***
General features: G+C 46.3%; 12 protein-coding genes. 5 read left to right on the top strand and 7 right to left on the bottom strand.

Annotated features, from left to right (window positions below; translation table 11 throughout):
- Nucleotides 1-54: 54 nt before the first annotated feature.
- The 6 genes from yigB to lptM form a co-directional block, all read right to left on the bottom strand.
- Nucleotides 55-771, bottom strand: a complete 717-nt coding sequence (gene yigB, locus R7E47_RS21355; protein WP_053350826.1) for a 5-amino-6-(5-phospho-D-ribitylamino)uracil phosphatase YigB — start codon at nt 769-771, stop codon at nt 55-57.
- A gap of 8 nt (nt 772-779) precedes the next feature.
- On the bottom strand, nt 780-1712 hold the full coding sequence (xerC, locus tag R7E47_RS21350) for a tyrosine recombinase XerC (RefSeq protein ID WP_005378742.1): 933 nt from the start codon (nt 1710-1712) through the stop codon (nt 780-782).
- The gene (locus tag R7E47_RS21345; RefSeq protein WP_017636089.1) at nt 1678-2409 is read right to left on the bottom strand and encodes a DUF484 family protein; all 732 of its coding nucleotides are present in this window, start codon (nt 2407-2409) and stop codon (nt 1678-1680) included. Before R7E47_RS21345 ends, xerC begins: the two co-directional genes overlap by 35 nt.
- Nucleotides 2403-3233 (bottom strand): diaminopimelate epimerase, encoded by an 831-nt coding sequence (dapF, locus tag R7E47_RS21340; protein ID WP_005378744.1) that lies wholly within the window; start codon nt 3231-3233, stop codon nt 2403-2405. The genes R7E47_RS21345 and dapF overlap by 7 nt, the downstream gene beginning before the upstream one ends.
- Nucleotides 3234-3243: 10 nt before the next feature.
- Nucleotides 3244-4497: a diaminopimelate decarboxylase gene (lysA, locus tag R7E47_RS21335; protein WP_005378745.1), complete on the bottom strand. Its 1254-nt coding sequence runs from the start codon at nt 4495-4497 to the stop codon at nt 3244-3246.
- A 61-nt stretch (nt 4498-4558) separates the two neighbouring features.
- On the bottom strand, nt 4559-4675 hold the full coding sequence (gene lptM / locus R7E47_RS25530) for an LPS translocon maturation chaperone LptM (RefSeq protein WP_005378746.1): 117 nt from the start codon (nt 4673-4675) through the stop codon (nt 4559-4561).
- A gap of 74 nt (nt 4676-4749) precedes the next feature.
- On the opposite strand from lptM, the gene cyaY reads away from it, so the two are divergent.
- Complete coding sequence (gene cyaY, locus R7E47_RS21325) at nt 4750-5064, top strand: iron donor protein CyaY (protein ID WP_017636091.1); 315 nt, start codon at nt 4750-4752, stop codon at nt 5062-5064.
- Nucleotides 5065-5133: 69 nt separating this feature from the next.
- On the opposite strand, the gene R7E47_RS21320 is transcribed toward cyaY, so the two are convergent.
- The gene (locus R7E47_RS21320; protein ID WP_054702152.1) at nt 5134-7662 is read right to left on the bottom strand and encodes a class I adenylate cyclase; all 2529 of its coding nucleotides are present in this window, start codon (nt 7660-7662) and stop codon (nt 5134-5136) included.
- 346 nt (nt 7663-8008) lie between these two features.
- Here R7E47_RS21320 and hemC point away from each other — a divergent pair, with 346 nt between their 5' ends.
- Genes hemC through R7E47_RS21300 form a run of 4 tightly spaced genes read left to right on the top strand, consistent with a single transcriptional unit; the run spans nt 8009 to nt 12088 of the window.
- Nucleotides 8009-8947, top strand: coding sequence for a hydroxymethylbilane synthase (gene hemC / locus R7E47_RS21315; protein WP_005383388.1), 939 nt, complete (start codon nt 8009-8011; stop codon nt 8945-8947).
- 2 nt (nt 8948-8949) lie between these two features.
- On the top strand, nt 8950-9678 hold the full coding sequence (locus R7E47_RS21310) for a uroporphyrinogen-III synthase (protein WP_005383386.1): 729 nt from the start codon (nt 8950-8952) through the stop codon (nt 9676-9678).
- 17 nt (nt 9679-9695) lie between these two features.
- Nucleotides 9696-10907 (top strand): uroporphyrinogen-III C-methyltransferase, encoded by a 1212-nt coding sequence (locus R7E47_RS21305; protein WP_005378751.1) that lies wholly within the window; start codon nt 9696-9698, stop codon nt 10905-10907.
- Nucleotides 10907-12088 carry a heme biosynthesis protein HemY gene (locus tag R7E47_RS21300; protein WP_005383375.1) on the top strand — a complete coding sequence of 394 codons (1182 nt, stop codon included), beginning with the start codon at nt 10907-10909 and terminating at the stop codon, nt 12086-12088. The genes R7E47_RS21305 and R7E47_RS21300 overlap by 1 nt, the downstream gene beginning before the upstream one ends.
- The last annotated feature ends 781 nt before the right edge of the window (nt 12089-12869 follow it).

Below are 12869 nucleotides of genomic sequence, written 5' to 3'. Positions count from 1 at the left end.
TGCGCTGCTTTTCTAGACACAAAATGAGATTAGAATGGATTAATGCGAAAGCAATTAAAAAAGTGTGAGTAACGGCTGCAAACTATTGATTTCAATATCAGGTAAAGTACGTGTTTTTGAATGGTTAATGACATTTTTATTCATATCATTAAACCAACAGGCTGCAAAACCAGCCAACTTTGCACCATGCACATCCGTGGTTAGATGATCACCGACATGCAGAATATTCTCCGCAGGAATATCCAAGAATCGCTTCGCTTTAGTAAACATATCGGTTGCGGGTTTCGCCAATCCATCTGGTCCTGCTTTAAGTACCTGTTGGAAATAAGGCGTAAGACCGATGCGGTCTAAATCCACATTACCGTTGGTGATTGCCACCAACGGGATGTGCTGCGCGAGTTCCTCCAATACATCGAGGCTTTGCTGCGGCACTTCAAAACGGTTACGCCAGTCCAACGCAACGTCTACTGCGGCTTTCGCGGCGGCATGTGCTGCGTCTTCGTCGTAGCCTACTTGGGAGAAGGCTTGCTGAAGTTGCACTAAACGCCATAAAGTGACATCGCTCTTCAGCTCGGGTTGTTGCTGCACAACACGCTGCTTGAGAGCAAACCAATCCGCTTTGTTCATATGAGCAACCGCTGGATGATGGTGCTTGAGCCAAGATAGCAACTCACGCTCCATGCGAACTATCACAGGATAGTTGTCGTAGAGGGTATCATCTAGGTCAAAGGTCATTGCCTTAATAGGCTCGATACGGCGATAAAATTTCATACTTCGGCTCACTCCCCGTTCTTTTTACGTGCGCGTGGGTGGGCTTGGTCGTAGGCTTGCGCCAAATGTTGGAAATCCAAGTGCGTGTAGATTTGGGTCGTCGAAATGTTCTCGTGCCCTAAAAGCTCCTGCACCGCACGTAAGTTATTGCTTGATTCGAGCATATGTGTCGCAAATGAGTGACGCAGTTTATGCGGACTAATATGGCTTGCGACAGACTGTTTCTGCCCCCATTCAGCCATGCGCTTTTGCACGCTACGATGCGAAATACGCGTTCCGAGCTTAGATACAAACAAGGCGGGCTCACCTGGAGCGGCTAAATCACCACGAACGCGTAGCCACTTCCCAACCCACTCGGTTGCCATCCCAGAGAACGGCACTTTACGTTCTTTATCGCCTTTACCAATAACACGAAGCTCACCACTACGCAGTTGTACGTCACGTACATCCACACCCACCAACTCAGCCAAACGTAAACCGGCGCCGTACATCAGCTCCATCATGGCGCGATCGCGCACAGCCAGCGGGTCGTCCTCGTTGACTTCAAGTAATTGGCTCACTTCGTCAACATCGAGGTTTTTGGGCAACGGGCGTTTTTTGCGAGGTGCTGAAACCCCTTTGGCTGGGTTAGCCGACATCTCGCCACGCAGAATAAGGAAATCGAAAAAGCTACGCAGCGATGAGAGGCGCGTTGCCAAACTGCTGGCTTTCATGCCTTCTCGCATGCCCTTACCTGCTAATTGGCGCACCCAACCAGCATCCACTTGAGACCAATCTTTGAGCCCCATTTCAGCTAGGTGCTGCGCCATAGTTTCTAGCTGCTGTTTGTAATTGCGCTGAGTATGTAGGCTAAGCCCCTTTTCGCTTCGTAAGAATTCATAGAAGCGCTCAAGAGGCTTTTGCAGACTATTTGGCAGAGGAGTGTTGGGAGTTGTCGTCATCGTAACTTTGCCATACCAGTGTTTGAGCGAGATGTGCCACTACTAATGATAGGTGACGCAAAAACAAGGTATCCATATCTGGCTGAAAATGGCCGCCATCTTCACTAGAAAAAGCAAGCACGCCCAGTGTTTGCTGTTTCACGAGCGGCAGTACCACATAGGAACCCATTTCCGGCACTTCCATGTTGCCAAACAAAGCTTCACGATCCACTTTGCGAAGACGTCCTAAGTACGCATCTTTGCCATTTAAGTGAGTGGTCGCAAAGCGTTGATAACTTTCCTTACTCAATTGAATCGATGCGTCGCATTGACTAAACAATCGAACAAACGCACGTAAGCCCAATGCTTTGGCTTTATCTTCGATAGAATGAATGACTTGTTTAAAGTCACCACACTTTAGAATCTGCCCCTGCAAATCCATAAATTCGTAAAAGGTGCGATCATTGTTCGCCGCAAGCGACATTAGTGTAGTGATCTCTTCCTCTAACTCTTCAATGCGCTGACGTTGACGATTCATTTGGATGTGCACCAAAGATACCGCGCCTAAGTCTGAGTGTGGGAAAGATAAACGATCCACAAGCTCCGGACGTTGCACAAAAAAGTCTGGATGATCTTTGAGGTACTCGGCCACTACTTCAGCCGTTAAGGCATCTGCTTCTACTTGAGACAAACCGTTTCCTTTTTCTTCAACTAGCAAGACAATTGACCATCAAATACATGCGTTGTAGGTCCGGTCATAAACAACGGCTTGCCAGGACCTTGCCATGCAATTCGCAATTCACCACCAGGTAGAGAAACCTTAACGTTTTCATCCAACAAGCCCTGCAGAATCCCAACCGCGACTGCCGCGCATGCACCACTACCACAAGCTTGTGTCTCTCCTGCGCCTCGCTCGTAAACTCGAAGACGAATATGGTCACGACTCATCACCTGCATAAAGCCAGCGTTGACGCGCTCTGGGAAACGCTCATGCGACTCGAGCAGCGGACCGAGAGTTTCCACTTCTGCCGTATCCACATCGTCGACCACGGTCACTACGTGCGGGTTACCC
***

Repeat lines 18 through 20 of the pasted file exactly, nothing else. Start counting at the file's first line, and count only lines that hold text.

- On the opposite strand, the gene R7E47_RS21320 is transcribed toward cyaY, so the two are convergent.
- The gene (locus R7E47_RS21320; protein ID WP_054702152.1) at nt 5134-7662 is read right to left on the bottom strand and encodes a class I adenylate cyclase; all 2529 of its coding nucleotides are present in this window, start codon (nt 7660-7662) and stop codon (nt 5134-5136) included.
- 346 nt (nt 7663-8008) lie between these two features.